Dr. Amoz Chernoff Passes

Dr. Chernoff and wife Renate


With heavy hearts, The National Capital Dahlia Society and American Dahlia Society mark the passing of our close friend and long time member, Dr. Amoz Chernoff, who passed away at his home on March 25, eight days after celebrating his 100th birthday with his family.

Dr. Amoz Chernoff came from a highly educated family.  His father, Rabbi Isaiah Chernichovsky, and mother, Celia Margolin Chernoff, immigrated to the United States from Russia.  Rabbi Chernichovsky was a Hebrew educator who taught in many locations, including Detroit and other cities in the northeast, and started several Hebrew schools during his career.  Amoz was fluent in Hebrew and knew from the phrasing when reading Torah when a reader did not understand the words he was chanting.  Amoz enjoyed chanting Torah and Haftorah, something he did frequently at Congregation Har Shalom in Potomac, MD and even very recently at their retirement home in Riderwood (Silver Spring, MD).  Amoz most recently chanted the Torah reading on Thursday, March 16, at a special service for the family in their apartment (two days before his 100th birthday). 

Amoz was an undergraduate at Yale University and attended Yale Medical School (M.D. 1947). Dr. Chernoff was Professor of Research and Medicine at the University of Tennessee in Knoxville beginning in 1958 and became Director of the UT Memorial Research Center in Knoxville in 1964.  In 1976, he took a sabbatical year away from UT and served as medical director of the Cystic Fibrosis Foundation.  In 1977, he became Associate Vice Chancellor for Academic Affairs at the University of Tennessee in Knoxville, but NIH quickly recruited him to head the Blood Division of the National Heart, Lung, and Blood Institute.  While at NIH, Dr. Chernoff was one of the first scientists to notice hemophiliacs becoming infected with AIDS.  He directed the research into determining the role of blood donations in transmitting AIDS, and then into developing ways to make donated blood safe again.  He retired from NHLBI in 1989 and was almost immediately recruited by the American Association of Blood Banks, where he served for two years as Associate Executive Director for Scientific Affairs.  He then served as a fact witness in transfusion related AIDS trials until the mid 1990’s.  Several of Dr. Chernoff’s nearly one hundred scientific medical research papers are still considered among the most significant in the field of blood chemistry and diseases.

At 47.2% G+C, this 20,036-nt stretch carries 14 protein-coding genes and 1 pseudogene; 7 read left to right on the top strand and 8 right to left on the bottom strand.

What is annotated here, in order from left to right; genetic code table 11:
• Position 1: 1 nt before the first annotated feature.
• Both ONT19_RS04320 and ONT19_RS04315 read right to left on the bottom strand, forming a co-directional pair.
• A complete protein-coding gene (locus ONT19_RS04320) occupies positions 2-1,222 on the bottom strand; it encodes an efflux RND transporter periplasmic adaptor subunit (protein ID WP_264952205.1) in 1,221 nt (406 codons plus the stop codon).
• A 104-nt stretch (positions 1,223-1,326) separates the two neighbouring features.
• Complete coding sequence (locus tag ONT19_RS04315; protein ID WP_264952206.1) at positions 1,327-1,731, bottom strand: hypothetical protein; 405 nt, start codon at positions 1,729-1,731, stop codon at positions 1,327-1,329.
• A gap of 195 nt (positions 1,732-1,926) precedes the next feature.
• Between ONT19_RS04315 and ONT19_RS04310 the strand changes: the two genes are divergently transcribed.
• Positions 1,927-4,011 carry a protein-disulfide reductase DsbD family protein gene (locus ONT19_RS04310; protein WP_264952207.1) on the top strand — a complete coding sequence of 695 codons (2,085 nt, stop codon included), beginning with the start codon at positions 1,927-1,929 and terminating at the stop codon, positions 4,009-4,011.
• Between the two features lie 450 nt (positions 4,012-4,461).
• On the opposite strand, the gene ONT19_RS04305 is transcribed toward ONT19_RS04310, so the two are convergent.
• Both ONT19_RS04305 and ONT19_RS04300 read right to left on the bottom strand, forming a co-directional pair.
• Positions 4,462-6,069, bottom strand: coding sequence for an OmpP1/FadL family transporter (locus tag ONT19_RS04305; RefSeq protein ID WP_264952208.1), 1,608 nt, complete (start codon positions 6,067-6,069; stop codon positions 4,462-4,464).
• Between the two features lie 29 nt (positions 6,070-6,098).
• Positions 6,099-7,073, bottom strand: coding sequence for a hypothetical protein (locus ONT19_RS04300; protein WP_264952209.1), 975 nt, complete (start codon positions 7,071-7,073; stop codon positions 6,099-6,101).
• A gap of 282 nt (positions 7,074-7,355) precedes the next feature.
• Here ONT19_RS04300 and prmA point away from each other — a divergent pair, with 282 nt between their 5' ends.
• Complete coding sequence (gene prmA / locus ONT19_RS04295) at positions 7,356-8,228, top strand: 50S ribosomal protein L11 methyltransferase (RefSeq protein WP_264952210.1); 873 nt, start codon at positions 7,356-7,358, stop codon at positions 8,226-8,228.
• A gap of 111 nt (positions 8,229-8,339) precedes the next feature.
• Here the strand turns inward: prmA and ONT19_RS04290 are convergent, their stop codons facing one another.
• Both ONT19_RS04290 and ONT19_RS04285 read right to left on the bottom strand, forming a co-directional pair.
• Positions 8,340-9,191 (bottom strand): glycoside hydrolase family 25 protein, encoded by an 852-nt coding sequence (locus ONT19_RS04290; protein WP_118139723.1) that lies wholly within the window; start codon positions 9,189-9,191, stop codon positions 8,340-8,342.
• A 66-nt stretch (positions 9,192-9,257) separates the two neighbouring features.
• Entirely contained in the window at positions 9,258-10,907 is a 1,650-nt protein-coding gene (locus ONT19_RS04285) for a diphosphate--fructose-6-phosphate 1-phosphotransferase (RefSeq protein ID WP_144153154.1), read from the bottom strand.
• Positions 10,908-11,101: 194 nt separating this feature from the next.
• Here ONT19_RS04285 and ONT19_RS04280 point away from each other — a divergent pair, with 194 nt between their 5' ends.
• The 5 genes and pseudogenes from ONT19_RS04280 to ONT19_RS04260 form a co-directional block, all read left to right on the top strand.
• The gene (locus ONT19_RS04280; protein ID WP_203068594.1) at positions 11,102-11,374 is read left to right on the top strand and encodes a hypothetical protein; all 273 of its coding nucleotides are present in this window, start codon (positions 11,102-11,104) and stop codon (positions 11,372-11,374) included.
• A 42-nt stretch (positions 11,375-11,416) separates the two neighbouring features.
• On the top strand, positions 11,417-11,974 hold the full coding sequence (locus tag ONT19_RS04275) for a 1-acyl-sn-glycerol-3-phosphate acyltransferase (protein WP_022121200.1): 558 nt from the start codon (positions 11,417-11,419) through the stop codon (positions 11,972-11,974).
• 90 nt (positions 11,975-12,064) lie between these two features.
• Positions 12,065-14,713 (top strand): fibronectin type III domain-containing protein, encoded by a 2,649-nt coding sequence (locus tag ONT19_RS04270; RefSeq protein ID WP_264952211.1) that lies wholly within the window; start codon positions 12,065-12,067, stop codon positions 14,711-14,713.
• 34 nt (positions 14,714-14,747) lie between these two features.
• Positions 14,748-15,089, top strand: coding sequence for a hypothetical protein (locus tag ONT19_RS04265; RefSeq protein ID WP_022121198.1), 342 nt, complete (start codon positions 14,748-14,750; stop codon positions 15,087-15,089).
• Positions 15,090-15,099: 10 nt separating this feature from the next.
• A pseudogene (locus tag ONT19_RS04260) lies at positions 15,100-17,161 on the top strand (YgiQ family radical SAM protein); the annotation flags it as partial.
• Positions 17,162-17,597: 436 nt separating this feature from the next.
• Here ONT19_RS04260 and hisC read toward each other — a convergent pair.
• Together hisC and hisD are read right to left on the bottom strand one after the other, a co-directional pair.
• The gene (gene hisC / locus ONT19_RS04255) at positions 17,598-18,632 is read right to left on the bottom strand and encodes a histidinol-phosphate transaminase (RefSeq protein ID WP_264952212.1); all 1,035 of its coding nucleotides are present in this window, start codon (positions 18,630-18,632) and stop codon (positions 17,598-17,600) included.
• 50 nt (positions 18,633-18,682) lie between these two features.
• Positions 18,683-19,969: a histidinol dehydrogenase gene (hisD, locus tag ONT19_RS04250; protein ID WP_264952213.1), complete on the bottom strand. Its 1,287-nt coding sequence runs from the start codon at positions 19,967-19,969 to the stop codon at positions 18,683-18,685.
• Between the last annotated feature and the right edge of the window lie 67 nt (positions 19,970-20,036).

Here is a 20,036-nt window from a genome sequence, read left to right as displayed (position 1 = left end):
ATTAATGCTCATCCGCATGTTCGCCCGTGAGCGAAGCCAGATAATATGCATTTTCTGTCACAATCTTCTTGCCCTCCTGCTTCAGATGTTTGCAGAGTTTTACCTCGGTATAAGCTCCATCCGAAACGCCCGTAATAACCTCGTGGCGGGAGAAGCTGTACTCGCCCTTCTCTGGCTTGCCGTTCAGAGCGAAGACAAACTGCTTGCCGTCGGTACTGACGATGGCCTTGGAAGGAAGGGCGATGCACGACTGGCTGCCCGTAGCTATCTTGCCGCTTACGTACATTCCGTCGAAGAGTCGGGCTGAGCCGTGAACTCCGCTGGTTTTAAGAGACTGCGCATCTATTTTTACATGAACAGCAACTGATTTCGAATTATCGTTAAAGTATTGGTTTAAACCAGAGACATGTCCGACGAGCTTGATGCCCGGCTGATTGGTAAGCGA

One cannot speak of Amoz Chernoff without mentioning his wife Renate, his partner in every aspect of life during their 70 years of marriage.  Renate Fischer came from a brilliant family in Germany.  Her father was a psychiatrist, and her mother was a vocal musician. They escaped from Germany in 1938 and were able to enter Canada through Montreal.   Renate is a highly acclaimed artist who has worked in many media, although she is best known for her woven wire art.  Her works have a prominent place in numerous museums, synagogues, and private collections around the world.  Perhaps her best known work is a series of woven wire tallitot (prayer shawls) representing various phases of the Holocaust.  This stunning work is now in the Simon Wiesenthal Center/Museum of Tolerance in Los Angeles.

Survivors in addition to Renate include their children: Professor David Chernoff (Professor Julie Galambush); Susan (Bruce) Huvard; Dr. Judith Chernoff (Dr. Jeffrey Bernstein); and grandchildren Dr. Michael Huvard (Dr. Christine Wang) and Rachel Huvard; and Daniel Bernstein (Dr. Rebecca Jacobowitz) and Matthew Bernstein.

Renate approached me around the time that Amoz was retiring, concerned that he would need a new hobby (passion) during his retirement years.  Renate suggested that we interest him in growing dahlias.  Amoz joined the National Capital Dahlia Society, quickly became an officer, and served as President of NCDS in 1997-98, when our society was preparing to host the National Show of the American Dahlia Society (in 2000).  Amoz loved the open centered types of dahlias, and the prize for the best open centered dahlia in show at the ADS National Show in 2022 (which NCDS again hosted) was awarded in honor of Amoz and Renate.  Even after selling their home in Potomac and retiring to Riderwood in Silver Spring, Amoz acquired a garden plot and continued to grow his beloved dahlias until last year.   One summer, when he was well into his 90s, he had a three bloom (fully double) entry on the Court of Honor at our August show (Hapet Blue Eyes) — an amazing accomplishment for anyone growing only around a dozen plants.  Hannah and I had wonderful times attending ADS National Shows with Amoz and Renate, especially twice in Halifax, Nova Scotia. She and her family were members of a synagogue in Halifax, and it was very moving to visit the immigration museum with Amoz and Renate in Halifax, where Renate pointed out exhibits that reflected her family’s experiences.

We have been blessed to have Amoz and Renate Chernoff as our adopted cousins and very close friends.  Dahlias have been an important part of their lives for approximately 30 years — and their accomplishments in their professions will be part of their legacy for many years to come.  Renate especially loves orange dahlias, and Amoz generally preferred the open centered dahlia types, especially orchid and orchette dahlias.   


Submitted by Alan Fisher